Cooper proposes “the theory of agency requires the death of not only the modernist subject but of the whole notion of the subject (423). She argues how rhetorical theorists and critics are harmed by this notion of subject and not being ale to exert agency’s function to the full extent due to the “subject-object dyad” (424). On the contrary, phenomenologists have been making efforts to get out of this binary. They focus on “connections between the subject and the other and between subjects and their perceived and experienced reality (424)”. Heidegger’s camp even move on to discuss the possibilities of the subjectivity and intersubjectivity. However, Cooper favors Latour’s view that “humans no longer have to make this choice that is imposed on subjects” and that the split between the subject and the object hinders the understanding of the two as a “collective”(424).

Cooper deems agencies as actors—”the collective(s),” who acts and bring changes no matter the actions are physical or mental (424). And, Cooper claims the individual agencies are constantly changing beings who are always interacting with their surroundings and selves (425). I don’t really think this theoretical premise of hers is solid on phenomenologists—whom I love. At least in defense of Heidegger, I believe that he has already moved to intersubjectivity, therefore, a change to the possibilities of agencies already. That very notion of intersubjectivity breaks the subject-object dilemma because intersubjectivity already goes beyond the objectivity that the subjectivity can present. However, I have dipped into psychoanalysis before, so Cooper’s figures are really appealing to me. Figure 2 and figure 3 are extremely interesting and useful I suppose, when analyzing rhetorical agencies via neurophenomenological theory.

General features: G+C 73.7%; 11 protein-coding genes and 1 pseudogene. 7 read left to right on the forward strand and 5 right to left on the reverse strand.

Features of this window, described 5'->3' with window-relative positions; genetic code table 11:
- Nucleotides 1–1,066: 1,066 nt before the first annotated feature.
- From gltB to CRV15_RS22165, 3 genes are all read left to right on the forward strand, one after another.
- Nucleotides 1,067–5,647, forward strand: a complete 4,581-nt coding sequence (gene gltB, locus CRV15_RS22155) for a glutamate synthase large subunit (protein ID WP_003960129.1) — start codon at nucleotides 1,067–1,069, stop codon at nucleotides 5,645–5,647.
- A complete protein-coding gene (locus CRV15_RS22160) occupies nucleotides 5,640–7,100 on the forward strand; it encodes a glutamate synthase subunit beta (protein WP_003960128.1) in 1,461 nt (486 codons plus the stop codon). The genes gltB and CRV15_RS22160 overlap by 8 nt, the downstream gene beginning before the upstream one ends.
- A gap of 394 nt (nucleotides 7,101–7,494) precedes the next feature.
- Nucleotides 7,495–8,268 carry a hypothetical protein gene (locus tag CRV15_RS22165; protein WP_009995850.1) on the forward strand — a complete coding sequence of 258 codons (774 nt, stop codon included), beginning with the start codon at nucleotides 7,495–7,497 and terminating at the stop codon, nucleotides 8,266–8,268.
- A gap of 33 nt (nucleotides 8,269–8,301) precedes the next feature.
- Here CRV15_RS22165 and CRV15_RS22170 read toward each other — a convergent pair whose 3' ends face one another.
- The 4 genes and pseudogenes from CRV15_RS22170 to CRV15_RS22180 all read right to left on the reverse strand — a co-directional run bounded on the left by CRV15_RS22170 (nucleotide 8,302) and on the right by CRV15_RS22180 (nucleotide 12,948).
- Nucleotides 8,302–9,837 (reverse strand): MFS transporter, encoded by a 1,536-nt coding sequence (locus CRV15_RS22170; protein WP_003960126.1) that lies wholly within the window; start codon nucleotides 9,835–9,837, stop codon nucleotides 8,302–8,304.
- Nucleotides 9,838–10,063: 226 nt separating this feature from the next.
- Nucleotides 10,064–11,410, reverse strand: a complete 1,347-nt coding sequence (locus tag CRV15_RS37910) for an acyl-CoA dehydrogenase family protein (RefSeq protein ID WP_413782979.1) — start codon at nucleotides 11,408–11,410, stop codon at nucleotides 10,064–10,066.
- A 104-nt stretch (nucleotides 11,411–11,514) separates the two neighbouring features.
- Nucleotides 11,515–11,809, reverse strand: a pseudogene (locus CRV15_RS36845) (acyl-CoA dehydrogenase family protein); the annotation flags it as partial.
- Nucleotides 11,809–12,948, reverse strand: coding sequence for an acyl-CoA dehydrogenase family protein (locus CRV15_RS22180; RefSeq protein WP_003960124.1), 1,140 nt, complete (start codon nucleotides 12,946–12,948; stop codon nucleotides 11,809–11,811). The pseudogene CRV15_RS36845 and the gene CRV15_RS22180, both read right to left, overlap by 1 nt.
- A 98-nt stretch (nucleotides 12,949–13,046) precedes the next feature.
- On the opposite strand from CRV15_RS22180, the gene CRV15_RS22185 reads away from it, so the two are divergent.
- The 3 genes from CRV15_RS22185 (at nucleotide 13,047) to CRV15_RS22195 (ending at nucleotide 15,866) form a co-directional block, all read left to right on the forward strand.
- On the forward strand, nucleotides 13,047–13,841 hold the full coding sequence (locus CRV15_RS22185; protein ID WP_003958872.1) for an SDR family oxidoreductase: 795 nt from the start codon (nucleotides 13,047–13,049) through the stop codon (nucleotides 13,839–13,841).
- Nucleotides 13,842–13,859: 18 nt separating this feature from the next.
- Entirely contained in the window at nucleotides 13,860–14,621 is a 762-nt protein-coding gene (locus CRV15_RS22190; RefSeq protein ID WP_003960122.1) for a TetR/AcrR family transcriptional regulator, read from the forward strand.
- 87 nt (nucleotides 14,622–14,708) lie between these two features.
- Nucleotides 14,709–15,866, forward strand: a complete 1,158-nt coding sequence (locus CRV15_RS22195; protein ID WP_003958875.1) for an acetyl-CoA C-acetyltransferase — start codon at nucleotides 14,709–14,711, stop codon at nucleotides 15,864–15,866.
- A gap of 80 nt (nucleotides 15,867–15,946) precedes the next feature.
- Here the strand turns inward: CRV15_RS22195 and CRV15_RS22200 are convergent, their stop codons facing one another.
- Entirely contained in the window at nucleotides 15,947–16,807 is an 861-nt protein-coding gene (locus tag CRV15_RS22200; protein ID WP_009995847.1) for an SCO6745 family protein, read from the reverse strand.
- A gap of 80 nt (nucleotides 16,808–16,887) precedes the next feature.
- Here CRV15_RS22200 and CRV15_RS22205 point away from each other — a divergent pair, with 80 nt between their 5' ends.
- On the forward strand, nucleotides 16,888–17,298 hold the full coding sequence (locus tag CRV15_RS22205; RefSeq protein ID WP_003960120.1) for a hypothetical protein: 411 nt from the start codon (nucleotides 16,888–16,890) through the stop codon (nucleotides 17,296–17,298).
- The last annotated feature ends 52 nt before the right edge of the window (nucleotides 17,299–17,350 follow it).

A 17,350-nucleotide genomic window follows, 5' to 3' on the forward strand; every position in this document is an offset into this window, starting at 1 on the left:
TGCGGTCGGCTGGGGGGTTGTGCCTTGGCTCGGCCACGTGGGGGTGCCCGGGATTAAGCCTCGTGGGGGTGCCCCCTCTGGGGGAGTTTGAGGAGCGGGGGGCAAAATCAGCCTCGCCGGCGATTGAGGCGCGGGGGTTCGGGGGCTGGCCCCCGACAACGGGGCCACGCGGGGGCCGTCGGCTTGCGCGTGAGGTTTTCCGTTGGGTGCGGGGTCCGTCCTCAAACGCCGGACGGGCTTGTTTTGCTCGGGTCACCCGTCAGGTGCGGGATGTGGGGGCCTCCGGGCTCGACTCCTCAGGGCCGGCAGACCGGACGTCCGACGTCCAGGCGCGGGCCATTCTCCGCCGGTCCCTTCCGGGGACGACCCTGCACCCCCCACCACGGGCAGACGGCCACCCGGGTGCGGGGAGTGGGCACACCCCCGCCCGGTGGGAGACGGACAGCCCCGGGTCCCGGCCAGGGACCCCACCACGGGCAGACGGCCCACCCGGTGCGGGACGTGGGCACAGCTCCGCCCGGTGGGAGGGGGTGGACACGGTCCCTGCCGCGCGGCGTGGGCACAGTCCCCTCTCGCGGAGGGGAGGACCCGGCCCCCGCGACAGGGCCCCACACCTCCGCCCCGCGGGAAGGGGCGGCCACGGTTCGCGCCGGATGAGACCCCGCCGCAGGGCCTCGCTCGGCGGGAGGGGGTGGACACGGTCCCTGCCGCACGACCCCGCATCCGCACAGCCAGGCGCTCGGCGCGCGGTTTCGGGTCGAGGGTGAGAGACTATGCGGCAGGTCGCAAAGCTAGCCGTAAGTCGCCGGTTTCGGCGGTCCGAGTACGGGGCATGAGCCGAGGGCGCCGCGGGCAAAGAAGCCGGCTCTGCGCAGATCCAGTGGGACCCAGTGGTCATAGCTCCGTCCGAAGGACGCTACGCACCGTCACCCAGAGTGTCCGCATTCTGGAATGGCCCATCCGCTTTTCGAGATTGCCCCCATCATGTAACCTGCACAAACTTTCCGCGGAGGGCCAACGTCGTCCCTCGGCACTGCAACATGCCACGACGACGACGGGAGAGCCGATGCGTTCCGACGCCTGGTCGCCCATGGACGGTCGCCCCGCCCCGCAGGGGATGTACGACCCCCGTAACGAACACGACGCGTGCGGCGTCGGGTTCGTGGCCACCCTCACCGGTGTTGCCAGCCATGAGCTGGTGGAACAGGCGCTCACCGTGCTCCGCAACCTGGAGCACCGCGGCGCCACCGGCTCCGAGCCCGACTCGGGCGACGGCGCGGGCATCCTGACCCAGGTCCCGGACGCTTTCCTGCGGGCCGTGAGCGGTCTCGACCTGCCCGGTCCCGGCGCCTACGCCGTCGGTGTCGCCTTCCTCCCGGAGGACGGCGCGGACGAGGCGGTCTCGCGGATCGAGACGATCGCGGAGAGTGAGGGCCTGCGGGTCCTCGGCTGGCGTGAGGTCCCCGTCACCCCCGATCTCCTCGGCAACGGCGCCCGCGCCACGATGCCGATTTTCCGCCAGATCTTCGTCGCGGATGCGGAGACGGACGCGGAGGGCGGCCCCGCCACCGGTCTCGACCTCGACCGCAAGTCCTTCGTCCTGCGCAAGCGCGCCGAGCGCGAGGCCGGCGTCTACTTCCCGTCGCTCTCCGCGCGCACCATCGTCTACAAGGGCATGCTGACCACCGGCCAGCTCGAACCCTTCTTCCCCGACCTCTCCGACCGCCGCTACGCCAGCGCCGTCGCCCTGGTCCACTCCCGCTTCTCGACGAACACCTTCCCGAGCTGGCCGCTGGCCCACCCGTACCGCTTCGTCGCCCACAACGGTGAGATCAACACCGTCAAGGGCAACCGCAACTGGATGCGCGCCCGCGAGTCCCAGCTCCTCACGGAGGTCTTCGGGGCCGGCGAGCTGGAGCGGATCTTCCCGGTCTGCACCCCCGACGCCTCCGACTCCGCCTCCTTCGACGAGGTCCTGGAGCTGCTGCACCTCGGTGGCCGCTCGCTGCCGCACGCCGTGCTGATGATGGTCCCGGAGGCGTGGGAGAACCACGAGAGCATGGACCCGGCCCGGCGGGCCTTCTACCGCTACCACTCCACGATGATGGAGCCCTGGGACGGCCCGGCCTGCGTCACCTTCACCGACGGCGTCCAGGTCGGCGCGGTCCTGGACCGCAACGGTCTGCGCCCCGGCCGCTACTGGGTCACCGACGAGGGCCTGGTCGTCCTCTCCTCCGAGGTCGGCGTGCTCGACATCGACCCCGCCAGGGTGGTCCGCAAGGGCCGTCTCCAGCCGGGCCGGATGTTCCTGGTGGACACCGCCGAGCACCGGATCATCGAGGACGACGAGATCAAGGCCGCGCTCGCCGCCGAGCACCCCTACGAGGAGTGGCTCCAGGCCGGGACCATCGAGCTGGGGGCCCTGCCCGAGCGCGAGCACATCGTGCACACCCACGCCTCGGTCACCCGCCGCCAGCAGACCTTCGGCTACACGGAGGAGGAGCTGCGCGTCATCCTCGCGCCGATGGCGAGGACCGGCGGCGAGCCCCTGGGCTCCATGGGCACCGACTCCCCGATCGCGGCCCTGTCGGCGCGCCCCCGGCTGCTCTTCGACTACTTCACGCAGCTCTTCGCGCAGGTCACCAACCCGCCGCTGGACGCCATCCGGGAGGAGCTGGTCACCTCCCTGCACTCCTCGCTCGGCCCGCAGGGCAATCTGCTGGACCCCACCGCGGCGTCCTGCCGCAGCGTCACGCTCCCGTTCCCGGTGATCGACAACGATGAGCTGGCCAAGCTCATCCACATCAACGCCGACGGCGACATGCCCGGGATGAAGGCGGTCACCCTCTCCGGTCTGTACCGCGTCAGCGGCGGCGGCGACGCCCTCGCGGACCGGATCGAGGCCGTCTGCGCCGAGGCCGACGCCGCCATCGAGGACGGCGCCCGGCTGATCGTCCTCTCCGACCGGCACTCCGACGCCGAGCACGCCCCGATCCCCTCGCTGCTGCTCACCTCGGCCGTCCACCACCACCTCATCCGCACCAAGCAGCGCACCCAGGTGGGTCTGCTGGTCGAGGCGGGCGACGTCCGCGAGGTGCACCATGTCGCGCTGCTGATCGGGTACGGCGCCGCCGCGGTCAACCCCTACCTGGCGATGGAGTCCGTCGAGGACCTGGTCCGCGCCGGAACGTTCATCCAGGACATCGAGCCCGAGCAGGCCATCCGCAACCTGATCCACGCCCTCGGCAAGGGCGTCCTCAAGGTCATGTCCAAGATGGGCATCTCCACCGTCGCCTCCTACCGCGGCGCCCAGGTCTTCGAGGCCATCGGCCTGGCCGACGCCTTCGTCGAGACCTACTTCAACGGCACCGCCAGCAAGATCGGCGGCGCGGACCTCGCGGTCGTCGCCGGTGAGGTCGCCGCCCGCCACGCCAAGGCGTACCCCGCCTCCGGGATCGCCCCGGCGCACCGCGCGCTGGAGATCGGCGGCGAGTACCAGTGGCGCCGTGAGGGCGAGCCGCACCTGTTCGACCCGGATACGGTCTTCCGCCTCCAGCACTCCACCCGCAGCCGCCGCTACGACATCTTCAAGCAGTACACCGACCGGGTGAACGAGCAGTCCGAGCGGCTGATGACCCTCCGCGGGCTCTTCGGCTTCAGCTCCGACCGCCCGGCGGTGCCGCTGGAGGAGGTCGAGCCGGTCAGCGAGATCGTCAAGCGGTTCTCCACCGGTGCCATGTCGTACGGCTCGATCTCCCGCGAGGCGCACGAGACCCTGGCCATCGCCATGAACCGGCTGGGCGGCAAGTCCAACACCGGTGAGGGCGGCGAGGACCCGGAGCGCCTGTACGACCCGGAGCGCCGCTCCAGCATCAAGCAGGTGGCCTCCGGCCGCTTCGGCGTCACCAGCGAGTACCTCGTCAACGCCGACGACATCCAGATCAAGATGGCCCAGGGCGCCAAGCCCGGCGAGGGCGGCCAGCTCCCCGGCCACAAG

And, I found myself quite upset about her separation of the subject and the agency the subject enjoys. To compare agencies with actors is smart, but why just quit subject or subjectivity once for all? I think our postmodern subjectivity is fragmented and constantly subject to changes, but why to replace it with agency? Big question mark! She could have relate the agency issue with the fragmented self I guess? I really love her idea that agency is always in progress, but I really wish she could have discussed it with the progressive and fragmented subject. She makes me want to take some courses in the neuroscience discipline! I was crazy with this unconscious thing when I started psychoanalysis in literary studies.

I actually ignored the Obama speech due to the non-seamless of her theoretical foundation and her examples. However, I enjoyed Cooper’s idea that “agency is a matter of action; it involves doing things intentionally and voluntarily, but it is not a matter of causing whatever happened” (439). She brings together  freewill and responsibility (440), which is of great importance to the chaotic postmodern world that seems losting its judgmental ability. I guess what we need is just the tolerance to other’s freewill and the responsibility that our freewill will not harm the interest of other people’s interest. And, when conflict occurs, we should consider the variants and consequences to make the final decision for common good. For instance, in international affairs, maybe it is sensible to consider the interest of different parties in decision making and judgmental comments. What’s more, we have to be aware of the agency process that sometimes not only involves one individual’s agency, but also involves groups of agencies.